1National Institute of Public Health, Centre of Environmental Health, Šrobárova 48, 10042 Prague 10, Czech Republic
23 rd Faculty of Medicine, Charles University, Prague, Czech Republic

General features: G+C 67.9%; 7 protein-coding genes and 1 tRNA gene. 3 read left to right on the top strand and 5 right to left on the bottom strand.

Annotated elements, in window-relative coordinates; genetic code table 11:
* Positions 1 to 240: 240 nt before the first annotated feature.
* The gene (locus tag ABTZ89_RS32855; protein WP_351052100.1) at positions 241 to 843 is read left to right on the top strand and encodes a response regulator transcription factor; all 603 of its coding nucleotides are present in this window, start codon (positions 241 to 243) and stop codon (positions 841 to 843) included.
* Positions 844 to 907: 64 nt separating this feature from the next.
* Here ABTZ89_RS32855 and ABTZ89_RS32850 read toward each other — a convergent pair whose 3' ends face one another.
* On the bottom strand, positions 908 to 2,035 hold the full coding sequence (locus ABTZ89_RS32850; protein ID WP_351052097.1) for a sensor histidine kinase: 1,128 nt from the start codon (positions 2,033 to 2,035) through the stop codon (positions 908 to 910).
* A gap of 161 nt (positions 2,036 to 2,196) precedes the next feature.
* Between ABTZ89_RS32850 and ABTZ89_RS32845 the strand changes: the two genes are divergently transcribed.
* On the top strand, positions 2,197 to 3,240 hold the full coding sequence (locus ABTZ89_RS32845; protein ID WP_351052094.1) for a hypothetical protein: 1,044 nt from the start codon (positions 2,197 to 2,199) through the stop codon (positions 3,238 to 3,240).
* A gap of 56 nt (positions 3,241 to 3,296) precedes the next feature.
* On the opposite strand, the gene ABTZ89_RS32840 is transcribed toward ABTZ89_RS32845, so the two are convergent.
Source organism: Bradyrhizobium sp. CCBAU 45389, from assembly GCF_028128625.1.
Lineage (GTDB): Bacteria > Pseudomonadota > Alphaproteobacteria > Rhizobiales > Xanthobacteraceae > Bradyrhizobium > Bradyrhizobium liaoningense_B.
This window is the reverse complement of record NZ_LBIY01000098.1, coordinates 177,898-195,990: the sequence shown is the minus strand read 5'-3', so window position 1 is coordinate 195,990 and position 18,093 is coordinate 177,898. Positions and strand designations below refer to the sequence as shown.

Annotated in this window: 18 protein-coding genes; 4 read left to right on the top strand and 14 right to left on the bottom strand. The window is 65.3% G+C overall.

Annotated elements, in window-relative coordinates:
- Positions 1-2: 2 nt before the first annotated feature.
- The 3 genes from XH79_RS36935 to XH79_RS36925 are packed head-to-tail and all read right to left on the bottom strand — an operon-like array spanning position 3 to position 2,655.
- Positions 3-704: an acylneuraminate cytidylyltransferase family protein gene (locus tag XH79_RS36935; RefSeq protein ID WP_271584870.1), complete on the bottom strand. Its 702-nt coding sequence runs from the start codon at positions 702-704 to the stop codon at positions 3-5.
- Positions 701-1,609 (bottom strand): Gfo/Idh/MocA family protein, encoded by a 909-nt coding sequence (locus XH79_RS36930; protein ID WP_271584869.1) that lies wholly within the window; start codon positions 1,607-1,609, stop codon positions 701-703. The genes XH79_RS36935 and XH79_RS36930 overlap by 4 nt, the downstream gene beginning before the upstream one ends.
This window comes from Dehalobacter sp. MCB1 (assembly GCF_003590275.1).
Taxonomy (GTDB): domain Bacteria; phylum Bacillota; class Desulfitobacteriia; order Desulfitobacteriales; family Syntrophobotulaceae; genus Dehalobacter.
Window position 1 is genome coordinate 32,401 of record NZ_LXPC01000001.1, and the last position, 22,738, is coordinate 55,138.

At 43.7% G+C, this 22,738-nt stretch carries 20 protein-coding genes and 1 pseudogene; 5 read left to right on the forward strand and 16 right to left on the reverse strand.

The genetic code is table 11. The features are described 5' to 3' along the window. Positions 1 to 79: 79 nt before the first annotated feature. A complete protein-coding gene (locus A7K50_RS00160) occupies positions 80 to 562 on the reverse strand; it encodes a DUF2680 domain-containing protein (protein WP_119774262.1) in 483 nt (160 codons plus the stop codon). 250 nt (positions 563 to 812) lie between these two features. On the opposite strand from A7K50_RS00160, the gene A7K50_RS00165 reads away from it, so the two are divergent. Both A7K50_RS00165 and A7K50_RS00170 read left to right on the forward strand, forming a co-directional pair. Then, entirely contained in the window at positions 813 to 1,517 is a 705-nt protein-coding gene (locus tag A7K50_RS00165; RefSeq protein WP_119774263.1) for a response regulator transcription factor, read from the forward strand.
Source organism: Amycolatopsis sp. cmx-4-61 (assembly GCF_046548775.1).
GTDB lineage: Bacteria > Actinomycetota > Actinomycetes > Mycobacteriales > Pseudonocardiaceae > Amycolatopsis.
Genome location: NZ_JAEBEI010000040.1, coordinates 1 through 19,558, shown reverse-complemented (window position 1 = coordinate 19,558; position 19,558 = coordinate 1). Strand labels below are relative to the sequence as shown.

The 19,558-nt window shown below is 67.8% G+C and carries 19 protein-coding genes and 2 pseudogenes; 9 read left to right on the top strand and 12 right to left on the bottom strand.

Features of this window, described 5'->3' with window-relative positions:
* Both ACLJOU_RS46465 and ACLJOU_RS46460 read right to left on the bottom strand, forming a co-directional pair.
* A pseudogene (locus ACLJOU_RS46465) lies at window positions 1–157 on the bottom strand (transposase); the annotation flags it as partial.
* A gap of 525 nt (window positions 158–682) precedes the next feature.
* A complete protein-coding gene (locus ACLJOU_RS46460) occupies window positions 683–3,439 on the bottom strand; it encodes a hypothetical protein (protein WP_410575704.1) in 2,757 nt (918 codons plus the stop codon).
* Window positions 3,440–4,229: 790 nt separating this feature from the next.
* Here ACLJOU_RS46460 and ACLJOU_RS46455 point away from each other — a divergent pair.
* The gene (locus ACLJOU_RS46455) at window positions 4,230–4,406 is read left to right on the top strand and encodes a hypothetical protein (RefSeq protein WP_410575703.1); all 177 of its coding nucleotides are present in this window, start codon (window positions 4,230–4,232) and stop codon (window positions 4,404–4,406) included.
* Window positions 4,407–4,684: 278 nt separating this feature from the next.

Abstract(#br)The Human Biological Monitoring (HBM) project was launched in the Czech Republic in 1994 as a part of the nation-wide Environmental Health Monitoring System to assess the exposure of the Czech general population to a broad spectrum of environmental contaminants. Over the years 2001–2003, the concentrations of lead (Pb), cadmium (Cd), and mercury (Hg) were determined in whole blood of 1188 adults (blood donors) and 333 children and in urine of 657 adults and 619 children. In adults, the median blood lead (B-Pb) level was 33μg/l. Men had higher B-Pb levels than women (medians 37μg/l vs. 25μg/l). Significantly higher B-Pb levels were observed in smokers compared to non-smokers (36μg/l vs. 31... sp="0.16"/>μg/l). In children, no sex-dependent differences were observed (median 31μg/l). In total, the median blood Cd level (B-Cd) in adults was 0.5μg/l. Smokers showed a median B-Cd level about 3 times as high as non-smokers (1.3μg/l vs. 0.40μg/l). Neither sex- nor age-related differences were observed in B-Cd levels. In 65% of children, B-Cd levels were below the limit of detection (LOD). The overall median urinary cadmium level (U-Cd) in adults was 0.31μg/g creatinine. Significantly higher U-Cd levels were found in women (median 0.39μg/g creatinine) compared to men (0.29μg/g creatinine). No significant differences were found between smokers and non-smokers. In more than 50% of children, the U-Cd level was below the LOD (=0.2μg/l). The median blood mercury (B-Hg) level in adults was 0.89μg/l. Significant differences were found between smokers (0.80μg/l) and non-smokers (0.92μg/l), and between men and women (0.86μg/l vs. 0.94μg/l). The median B-Hg level in children was 0.42μg/l and no sex-related differences were observed. The median urinary mercury (U-Hg) levels were 0.63μg/g creatinine in adults and 0.37μg/g creatinine in children. Significantly higher U-Hg levels were obtained in women and non-smokers compared to men and smokers, respectively. The B-Pb, B-Hg, U-Cd, and U-Hg levels significantly correlated with age. The following reference values were recommended for the period 2001–2003: 80, 65 and 55μg/l for B-Pb and 3.1, 4.0 and 1.5μg/l for B-Hg in men, women and children, respectively; 1.1μg/l and 1.2μg/g creatinine for B-Cd and U-Cd, respectively, in adult non-smokers; 5.4 and 12.0μg/g creatinine for U-Hg in men and women, respectively, and 3.7 and 5.5μg/g creatinine for U-Hg in boys and girls, respectively. The previous reference values for B-Pb and B-Cd needed revision and were reduced.